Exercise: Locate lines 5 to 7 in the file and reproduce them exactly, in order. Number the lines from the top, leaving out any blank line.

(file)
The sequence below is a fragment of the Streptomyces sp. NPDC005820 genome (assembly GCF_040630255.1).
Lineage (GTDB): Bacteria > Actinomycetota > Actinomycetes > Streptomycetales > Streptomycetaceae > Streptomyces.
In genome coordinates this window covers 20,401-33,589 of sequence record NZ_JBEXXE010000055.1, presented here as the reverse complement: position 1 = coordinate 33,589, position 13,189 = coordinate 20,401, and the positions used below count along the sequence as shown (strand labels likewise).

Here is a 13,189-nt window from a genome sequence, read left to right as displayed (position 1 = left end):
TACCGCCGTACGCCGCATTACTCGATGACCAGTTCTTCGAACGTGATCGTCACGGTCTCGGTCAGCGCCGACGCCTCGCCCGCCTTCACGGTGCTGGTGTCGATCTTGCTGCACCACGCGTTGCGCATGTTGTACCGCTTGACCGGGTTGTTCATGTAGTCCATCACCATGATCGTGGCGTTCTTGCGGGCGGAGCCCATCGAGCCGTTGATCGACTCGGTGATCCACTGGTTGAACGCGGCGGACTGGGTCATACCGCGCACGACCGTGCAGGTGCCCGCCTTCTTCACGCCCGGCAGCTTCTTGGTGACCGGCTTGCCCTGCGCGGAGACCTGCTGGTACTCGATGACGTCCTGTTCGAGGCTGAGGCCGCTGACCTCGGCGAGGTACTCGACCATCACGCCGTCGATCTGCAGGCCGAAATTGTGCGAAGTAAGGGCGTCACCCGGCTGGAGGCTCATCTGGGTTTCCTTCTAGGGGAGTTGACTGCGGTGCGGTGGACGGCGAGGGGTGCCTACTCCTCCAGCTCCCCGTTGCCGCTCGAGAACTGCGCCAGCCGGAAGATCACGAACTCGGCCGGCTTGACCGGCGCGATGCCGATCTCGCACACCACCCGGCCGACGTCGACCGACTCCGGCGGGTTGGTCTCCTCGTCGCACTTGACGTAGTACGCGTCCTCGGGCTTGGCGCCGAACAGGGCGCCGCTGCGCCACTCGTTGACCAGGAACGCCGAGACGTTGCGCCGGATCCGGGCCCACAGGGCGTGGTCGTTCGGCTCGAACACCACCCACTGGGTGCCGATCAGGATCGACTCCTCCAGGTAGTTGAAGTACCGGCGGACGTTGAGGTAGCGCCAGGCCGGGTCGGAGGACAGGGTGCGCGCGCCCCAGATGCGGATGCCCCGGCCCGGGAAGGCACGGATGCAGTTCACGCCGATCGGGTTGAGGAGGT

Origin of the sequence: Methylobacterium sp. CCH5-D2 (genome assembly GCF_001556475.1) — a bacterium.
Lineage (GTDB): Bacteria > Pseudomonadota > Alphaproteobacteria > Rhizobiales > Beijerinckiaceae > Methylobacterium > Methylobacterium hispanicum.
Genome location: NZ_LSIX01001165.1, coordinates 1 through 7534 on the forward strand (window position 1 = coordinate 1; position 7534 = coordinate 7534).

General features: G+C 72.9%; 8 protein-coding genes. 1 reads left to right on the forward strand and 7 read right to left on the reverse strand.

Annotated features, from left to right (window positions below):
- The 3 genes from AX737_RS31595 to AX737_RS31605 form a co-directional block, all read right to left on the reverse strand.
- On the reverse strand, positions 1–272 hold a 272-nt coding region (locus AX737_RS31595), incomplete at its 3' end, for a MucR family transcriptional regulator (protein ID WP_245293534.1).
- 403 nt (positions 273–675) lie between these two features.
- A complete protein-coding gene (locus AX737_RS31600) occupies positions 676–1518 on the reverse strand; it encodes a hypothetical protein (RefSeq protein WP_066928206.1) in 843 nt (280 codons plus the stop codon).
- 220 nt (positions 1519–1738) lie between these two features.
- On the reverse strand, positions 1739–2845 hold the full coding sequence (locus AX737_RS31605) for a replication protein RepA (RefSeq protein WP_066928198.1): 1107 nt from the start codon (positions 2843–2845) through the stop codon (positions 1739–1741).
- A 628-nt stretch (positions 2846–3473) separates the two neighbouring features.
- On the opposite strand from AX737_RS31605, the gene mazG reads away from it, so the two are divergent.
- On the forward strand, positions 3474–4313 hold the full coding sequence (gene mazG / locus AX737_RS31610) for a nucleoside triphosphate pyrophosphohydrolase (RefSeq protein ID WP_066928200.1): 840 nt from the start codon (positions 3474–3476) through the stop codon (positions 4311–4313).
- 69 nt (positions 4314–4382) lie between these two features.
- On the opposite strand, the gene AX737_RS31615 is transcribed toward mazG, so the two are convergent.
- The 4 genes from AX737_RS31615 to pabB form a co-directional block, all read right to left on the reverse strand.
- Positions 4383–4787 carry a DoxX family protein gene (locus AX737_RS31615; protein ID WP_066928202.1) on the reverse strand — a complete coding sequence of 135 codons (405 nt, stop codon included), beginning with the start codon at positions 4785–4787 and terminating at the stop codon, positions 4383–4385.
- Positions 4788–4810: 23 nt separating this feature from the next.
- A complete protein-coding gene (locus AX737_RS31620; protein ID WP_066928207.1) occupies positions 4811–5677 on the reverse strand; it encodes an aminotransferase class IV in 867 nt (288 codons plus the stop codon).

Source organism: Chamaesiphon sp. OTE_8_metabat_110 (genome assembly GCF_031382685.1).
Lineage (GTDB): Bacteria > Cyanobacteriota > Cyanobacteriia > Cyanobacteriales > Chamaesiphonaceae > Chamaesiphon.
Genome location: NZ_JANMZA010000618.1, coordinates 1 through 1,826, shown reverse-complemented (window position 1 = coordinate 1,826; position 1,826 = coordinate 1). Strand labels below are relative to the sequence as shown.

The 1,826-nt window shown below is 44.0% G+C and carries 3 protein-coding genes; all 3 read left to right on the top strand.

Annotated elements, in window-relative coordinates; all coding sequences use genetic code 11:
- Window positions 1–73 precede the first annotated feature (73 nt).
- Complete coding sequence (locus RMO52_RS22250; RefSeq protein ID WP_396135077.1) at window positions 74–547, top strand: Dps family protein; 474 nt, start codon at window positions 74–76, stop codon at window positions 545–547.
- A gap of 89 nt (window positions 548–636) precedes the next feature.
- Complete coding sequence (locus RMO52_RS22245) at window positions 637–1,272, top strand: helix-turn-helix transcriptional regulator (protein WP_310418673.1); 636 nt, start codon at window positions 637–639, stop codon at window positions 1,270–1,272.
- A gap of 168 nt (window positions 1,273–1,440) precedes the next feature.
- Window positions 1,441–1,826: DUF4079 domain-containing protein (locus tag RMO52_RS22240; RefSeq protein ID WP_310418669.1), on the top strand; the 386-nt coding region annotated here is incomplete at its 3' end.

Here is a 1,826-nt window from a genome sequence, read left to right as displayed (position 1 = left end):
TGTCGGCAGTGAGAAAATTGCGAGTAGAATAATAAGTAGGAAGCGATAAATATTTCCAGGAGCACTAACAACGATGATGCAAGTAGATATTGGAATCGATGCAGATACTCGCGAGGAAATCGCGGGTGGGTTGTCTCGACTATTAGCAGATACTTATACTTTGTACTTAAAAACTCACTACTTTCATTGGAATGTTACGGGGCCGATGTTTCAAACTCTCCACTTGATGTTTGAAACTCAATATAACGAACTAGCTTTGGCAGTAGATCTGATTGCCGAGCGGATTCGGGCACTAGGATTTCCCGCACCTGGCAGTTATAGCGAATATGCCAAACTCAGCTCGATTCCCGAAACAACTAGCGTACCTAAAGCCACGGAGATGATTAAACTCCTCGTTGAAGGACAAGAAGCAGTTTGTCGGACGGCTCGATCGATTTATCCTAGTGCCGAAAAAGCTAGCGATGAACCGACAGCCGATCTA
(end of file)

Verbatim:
TACCGCCGTACGCCGCATTACTCGATGACCAGTTCTTCGAACGTGATCGTCACGGTCTCGGTCAGCGCCGACGCCTCGCCCGCCTTCACGGTGCTGGTGTCGATCTTGCTGCACCACGCGTTGCGCATGTTGTACCGCTTGACCGGGTTGTTCATGTAGTCCATCACCATGATCGTGGCGTTCTTGCGGGCGGAGCCCATCGAGCCGTTGATCGACTCGGTGATCCACTGGTTGAACGCGGCGGACTGGGTCATACCGCGCACGACCGTGCAGGTGCCCGCCTTCTTCACGCCCGGCAGCTTCTTGGTGACCGGCTTGCCCTGCGCGGAGACCTGCTGGTACTCGATGACGTCCTGTTCGAGGCTGAGGCCGCTGACCTCGGCGAGGTACTCGACCATCACGCCGTCGATCTGCAGGCCGAAATTGTGCGAAGTAAGGGCGTCACCCGGCTGGAGGCTCATCTGGGTTTCCTTCTAGGGGAGTTGACTGCGGTGCGGTGGACGGCGAGGGGTGCCTACTCCTCCAGCTCCCCGTTGCCGCTCGAGAACTGCGCCAGCCGGAAGATCACGAACTCGGCCGGCTTGACCGGCGCGATGCCGATCTCGCACACCACCCGGCCGACGTCGACCGACTCCGGCGGGTTGGTCTCCTCGTCGCACTTGACGTAGTACGCGTCCTCGGGCTTGGCGCCGAACAGGGCGCCGCTGCGCCACTCGTTGACCAGGAACGCCGAGACGTTGCGCCGGATCCGGGCCCACAGGGCGTGGTCGTTCGGCTCGAACACCACCCACTGGGTGCCGATCAGGATCGACTCCTCCAGGTAGTTGAAGTACCGGCGGACGTTGAGGTAGCGCCAGGCCGGGTCGGAGGACAGGGTGCGCGCGCCCCAGATGCGGATGCCCCGGCCCGGGAAGGCACGGATGCAGTTCACGCCGATCGGGTTGAGGAGGT

Origin of the sequence: Methylobacterium sp. CCH5-D2 (genome assembly GCF_001556475.1) — a bacterium.
Lineage (GTDB): Bacteria > Pseudomonadota > Alphaproteobacteria > Rhizobiales > Beijerinckiaceae > Methylobacterium > Methylobacterium hispanicum.